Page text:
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Tŝilhqot’in national chief to tackle climate change topic in England

Chief Joe Alphonse will be part of panel discussion at the British Academy
Tŝilhqot’in National Government tribal chair Chief Joe Alphonse speaks at a memorial ceremony. (Tammy Haller photo)

Tŝilhqot’in National Government (TNG) tribal chair Chief Joe Alphonse will be in London, England to discuss climate change.

He will be taking part in a panel discussion at the British Academy about emergency preparedness and said he will be speaking specifically about the 2017 wildfires.

“The audience is going to be all professors,” Alphonse told Black Press Media. “With global warming being the issue that it is today and all the issues that stem from global warming - flood and fire management.”

Alphonse said the academy wants to develop its programming for students to deal with global warming in the future.

“They wonder if academics have a roll to play and they also wanted Indigenous perspectives and because of the report we did on the 2017 wildfires, they wanted someone to be part of the discussion and represent Indigenous views.”

In 2019, the TNG report The Fires Awakened Us (Nagwediẑk’an Gwaneŝ Gangu Chinidẑed Ganexwilagh) was completed.

Not only did the report highlight the experience of the Tsilhqot’in Nation in areas of jurisdictional, cultural and environmental issues, it also made 33 calls to action to address those issues.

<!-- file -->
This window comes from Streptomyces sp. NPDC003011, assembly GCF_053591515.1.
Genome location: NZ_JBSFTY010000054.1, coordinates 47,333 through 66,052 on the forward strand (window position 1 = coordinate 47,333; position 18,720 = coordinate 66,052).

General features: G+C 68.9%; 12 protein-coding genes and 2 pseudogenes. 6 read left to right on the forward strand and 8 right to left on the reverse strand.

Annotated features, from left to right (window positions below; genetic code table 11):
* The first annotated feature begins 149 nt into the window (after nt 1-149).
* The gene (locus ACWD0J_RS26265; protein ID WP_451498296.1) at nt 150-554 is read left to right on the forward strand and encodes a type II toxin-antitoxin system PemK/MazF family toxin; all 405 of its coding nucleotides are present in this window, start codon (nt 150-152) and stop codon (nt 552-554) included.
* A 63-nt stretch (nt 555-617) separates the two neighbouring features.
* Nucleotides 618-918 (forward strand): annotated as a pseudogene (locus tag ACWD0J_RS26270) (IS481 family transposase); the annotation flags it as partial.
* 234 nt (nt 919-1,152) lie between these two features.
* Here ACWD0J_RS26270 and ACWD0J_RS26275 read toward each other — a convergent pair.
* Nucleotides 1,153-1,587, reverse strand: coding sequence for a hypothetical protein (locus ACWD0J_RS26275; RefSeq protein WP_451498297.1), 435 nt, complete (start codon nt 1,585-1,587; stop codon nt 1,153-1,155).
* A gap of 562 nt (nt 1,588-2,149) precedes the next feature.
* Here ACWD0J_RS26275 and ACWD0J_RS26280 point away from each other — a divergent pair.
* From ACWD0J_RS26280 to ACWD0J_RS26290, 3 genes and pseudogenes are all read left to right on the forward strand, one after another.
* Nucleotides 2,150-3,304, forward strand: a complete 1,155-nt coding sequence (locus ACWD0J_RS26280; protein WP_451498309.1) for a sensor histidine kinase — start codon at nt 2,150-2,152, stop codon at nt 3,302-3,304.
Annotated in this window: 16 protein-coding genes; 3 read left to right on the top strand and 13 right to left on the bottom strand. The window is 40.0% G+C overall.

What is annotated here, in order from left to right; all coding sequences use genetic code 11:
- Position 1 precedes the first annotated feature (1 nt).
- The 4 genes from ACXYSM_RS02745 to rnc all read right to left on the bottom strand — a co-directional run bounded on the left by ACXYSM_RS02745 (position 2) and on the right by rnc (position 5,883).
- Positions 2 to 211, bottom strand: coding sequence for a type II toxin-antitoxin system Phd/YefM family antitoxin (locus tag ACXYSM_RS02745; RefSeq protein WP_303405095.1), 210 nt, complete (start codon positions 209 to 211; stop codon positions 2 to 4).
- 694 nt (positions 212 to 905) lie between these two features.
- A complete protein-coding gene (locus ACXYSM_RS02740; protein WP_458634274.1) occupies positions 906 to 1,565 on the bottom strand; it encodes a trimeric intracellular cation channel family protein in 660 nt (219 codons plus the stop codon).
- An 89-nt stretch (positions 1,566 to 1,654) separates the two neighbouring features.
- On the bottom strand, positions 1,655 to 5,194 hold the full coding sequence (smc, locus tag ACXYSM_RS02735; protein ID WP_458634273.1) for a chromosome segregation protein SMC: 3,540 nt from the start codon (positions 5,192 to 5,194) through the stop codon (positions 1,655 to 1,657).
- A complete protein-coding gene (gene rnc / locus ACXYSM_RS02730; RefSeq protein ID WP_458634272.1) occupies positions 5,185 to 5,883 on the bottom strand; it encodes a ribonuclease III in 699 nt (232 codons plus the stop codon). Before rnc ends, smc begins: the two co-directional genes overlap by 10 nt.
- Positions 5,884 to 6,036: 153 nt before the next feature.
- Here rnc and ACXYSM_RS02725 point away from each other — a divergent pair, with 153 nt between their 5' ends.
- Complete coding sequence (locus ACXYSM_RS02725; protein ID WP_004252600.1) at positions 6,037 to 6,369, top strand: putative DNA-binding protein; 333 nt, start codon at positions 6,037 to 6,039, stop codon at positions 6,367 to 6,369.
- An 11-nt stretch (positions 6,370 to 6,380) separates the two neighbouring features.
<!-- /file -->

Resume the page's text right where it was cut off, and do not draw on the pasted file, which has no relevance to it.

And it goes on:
It will be Alphonse’s first time talking to an audience of professors, he said, adding it should be interesting and exciting.

“We don’t agree with the way they fight fires here, how they manage forests. Things have to shift and change. I had a forest minister tell me the non-Aboriginal people of the Shuswap have expressed the same concerns so we have got to take it seriously now,” he said. “I told him, ‘ya, you got to take it seriously if it is a non-Indigenous group coming forward with it. Now you guys are going to finally act.”

Being part of the discussion will give the nation the opportunity to be recognized internationally, Alphonse said.

“It is only then that your local and provincal governments will take you seriously because they know you have international contacts.”

The 33 calls to action work to inform all levels of government, including recognition of inherent Indigenous jurisdiction in emergency response and recovery, improved equipment and infrastructure, and enhanced processes and protocols, noted a new release about the report back in 2019.

The British Academy is the U.K.’s national academy for humanities and social sciences.

Myanna Desaulniers, TNG director of operations, said Alphonwe also has some high profile meetings lined up in London while he is there.

READ MORE: Tŝilhqot’in Chief Joe Alphonse receives Honorary Doctor of Laws from UVic

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Monica Lamb-Yorski

About the Author: Monica Lamb-Yorski

A B.C. gal, I was born in Alert Bay, raised in Nelson, graduated from the University of Winnipeg, and wrote my first-ever article for the Prince Rupert Daily News.
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